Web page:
“We must reflect the America of today, which is significantly more diverse than the America of 20 years ago,” James Brett, the retailer’s CEO, told The Wall Street Journal for an article on Monday (Aug. 27). “You can’t be one price. You can’t be one aesthetic. You can’t be one fit.”
Brett took over just over a year ago, and the retailer’s “404 stores have cleared out inventory left over from his predecessor, in time for Brett to give the brand a makeover,” the report said.
The company went private in 2011 and has about $1.7 billion worth of debt. That debt load and “a consumer shift toward fast fashion and niche brands could be insurmountable,” according to the paper, citing Neil Saunders, managing director at GlobalData Retail. “Even with some of the innovative changes, they are running up on a down-moving escalator,” he said.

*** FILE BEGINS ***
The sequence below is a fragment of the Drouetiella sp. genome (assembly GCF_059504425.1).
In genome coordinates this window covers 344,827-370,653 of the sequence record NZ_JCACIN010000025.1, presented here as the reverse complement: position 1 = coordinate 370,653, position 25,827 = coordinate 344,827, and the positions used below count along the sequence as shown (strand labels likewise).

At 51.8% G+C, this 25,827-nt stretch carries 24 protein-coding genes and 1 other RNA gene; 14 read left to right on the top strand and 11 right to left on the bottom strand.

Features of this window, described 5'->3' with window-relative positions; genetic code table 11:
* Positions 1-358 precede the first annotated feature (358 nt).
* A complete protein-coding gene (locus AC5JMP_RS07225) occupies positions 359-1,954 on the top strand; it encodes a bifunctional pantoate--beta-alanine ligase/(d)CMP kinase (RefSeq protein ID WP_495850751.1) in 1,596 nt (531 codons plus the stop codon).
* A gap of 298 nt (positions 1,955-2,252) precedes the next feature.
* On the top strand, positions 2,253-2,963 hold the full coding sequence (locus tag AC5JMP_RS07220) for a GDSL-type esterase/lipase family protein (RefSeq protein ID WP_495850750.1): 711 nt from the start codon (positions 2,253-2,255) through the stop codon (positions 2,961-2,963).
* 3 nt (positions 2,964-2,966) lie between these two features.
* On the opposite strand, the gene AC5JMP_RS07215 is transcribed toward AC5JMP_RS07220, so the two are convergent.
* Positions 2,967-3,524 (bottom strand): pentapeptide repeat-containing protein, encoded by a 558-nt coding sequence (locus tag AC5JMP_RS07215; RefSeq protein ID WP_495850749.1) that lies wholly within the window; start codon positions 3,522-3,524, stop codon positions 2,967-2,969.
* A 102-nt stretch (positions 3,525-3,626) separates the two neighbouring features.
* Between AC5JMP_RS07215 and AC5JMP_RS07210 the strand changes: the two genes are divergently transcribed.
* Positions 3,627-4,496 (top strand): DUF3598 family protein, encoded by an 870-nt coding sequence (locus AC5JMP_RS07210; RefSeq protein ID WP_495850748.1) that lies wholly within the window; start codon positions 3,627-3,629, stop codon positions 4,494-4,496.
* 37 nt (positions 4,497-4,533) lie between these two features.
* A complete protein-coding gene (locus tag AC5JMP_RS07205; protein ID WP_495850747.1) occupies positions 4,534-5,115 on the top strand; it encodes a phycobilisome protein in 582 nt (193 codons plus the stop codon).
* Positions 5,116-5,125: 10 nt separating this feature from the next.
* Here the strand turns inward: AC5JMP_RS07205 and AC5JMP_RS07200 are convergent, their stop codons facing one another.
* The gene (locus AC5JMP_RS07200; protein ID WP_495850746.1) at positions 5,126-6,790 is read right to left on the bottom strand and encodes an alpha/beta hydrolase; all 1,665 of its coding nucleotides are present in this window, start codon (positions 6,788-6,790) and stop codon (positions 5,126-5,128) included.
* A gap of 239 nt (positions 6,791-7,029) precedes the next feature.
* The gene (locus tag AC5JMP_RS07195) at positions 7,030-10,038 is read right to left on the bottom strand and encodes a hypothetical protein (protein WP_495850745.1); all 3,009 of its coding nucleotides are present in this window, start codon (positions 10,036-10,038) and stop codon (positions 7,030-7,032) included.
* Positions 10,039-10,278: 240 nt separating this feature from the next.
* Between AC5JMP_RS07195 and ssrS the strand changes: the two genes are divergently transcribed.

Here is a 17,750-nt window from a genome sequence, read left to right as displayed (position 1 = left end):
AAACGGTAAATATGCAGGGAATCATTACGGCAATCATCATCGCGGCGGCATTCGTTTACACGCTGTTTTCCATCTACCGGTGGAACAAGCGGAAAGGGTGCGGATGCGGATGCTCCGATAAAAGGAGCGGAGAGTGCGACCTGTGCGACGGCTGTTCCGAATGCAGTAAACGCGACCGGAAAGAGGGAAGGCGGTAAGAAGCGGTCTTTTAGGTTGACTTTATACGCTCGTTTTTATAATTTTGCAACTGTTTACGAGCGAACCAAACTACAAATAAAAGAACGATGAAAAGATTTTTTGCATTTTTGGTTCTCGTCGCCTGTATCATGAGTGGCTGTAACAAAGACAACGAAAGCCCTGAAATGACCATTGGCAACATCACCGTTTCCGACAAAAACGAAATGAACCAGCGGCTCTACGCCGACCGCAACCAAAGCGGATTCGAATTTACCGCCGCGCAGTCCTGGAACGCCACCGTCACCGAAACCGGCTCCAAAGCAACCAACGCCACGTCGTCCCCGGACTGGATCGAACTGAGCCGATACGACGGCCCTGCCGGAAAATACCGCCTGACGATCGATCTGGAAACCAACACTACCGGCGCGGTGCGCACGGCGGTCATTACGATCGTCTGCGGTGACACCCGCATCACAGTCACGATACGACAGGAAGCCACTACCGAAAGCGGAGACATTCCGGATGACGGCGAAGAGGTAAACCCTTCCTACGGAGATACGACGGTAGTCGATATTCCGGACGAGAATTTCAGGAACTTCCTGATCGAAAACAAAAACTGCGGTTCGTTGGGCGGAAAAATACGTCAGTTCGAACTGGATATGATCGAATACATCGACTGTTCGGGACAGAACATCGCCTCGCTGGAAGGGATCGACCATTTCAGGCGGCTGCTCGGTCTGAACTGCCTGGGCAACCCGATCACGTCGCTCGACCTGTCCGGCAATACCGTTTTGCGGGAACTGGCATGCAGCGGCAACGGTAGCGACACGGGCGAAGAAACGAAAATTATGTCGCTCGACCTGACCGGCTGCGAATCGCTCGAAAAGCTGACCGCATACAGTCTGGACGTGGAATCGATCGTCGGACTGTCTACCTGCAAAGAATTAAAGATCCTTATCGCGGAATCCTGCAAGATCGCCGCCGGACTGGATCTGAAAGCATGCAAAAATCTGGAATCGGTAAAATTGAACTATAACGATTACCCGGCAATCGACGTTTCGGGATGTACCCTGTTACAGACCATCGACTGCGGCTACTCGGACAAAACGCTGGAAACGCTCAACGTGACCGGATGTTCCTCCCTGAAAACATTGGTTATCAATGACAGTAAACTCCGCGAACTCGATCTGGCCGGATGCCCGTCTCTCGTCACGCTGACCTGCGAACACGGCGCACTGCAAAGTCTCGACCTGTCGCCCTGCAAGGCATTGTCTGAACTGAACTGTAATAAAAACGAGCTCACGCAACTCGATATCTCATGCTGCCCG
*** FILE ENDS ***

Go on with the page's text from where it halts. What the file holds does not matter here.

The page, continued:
The new pricing strategy is reflected in what J.Crew charges for its “classic” T-shirts, the report said — $14.50 apiece, compared with $29.50 last year. “You have to have a competitive T-shirt,” Brett said. “If you lose them on the basics, then they’re not shopping you that often.”
Earlier this year, J.Crew announced a partnership with WeWork. As part of the program, WeWork locations housed pop-up shops that sold items from J.Crew’s spring collection and offered discounts to WeWork members. A portion of the sales from the shops went to local charities.